Some years ago, we found that our French majors here at NYU were not writing at the level we had hoped for. This led us to reexamine how we incorporated writing throughout our program.
We decided to try Gammes d’écritures (CNDP fr), a French writing software program. Our students made amazing progress, and they truly enjoyed working with the software that allowed them to progress at their own rhythm. However, the texts and interface of this program were outdated. We felt its method of instruction could be modernized into a more comprehensive tutorial format.
We also felt strongly that our program should be an open resource, not only because our language teachers had been benefiting from open resources for years and this was a way to “give back,” but also because we knew that our program could provide a model to our university (and others) of how open resource language programs can be inventive and engaging.
At a time when numerous colleges and universities understand open education as merely the process of having lectures videotaped and delivered on line, we envisioned a course that fosters and channels analytical and independent thinking.
This is how Papiers-Mâchés was born.
Although Papiers-Mâchés uses simple tools, its consistent method of detailed annotations and suggestions is efficient for systematizing and extending the work conducted in the classroom. It provides personalized interactive instruction that challenges and encourages students at each step of the writing process – from questions of vocabulary choice and grammatical structure to elements of organization – until they are satisfied by their own response.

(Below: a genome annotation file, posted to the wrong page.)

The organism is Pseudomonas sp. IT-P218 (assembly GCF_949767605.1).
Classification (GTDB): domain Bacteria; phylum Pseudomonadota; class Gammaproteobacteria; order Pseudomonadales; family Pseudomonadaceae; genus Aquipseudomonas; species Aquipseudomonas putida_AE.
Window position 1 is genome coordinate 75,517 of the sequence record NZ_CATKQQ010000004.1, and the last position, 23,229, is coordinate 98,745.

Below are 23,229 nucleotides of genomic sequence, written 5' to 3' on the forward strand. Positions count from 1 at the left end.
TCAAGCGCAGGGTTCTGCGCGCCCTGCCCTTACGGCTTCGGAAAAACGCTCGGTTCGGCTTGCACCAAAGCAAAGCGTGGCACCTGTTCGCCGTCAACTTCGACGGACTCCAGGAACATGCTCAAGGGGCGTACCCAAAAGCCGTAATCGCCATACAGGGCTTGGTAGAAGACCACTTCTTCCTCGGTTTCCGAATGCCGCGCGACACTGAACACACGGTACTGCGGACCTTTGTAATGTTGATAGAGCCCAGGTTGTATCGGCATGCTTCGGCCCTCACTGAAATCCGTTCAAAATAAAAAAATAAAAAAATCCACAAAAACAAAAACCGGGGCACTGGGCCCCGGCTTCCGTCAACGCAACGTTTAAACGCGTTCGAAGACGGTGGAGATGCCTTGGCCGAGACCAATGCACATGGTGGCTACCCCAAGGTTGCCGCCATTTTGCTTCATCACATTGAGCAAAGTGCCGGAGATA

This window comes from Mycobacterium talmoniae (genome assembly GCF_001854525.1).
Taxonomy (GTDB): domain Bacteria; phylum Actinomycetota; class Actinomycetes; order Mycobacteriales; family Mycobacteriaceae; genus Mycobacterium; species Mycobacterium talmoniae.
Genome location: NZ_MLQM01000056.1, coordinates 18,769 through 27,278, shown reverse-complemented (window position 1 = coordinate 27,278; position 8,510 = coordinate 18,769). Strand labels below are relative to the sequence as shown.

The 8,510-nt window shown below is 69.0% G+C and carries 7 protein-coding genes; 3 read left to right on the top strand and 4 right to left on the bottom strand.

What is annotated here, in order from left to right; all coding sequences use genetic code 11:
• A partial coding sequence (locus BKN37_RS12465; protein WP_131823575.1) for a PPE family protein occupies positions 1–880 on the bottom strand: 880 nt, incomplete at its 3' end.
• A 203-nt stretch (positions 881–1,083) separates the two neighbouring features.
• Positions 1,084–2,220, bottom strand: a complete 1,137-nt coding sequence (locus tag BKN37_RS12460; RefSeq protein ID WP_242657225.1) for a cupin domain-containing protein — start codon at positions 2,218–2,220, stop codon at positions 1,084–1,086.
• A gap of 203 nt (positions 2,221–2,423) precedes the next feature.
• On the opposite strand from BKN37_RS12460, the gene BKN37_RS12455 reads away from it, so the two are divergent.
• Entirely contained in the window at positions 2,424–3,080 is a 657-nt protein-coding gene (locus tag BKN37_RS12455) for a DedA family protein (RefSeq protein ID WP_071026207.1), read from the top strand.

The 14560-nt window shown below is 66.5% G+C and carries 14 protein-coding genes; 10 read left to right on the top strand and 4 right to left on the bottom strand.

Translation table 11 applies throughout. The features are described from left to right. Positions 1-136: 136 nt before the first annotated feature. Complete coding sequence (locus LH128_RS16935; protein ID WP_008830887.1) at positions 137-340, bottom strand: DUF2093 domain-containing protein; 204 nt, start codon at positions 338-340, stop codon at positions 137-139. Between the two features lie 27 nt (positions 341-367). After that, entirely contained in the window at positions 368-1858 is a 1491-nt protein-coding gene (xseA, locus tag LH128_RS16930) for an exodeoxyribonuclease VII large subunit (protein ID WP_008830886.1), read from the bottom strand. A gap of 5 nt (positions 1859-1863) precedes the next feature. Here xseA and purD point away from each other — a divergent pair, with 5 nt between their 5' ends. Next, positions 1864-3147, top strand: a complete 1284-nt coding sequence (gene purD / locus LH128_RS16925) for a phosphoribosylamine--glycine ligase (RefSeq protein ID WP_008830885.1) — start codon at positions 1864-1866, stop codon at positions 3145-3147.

We also seized another opportunity: having students collaborating with the material. All through the experimental phase of the program, numerous students of the advanced module offered their best work either as models to accompany certain activities, or as examples now displayed in the third section of the program. Similar to the “knowledge ecosystem” Jonathan Perkins envisions in the context of graduate studies (see Why Foreign Language Grad Programs Should Care About OER), this collaborative element is a fundamental feature of Papiers-Mâchés that allows students to take an active role in creating and perpetuating an online learning community.
We are thrilled to join the OER community with Papiers-Mâchés. We hope that our program will prove to be an exciting addition to upper-intermediate and advanced level French courses. Since it lends itself for both in-class use and individualized homework, teachers will find a variety of ways to incorporate it into their lessons.
Sign up online and try it with your students, adapt it for your classroom, envision it for another language and send us your suggestions so we can continue to make it a better program that serves the needs of the OER community. Today more than ever, facilitating the acquisition of languages other than English will help diversify the linguistic landscape of online education, open the horizon to a greater variety of resources and thus reduce the danger of the imposition of one global language and culture.
Aline Baehler, Senior Language Lecturer, Department of French, NYU. Major Interests: 20th-Century French Literature; second-language acquisition; computer-assisted language learning. Co-creator of Papiers-Mâchés.
John Moran, Clinical Associate Professor of French; Director of Undergraduate Studies & Director of Language Programs, Department of French, NYU. Major Interests: Foreign language methodology and pedagogy; historical linguistics; Old French language and literature; phonetics. Co-creator of Papiers-Mâchés.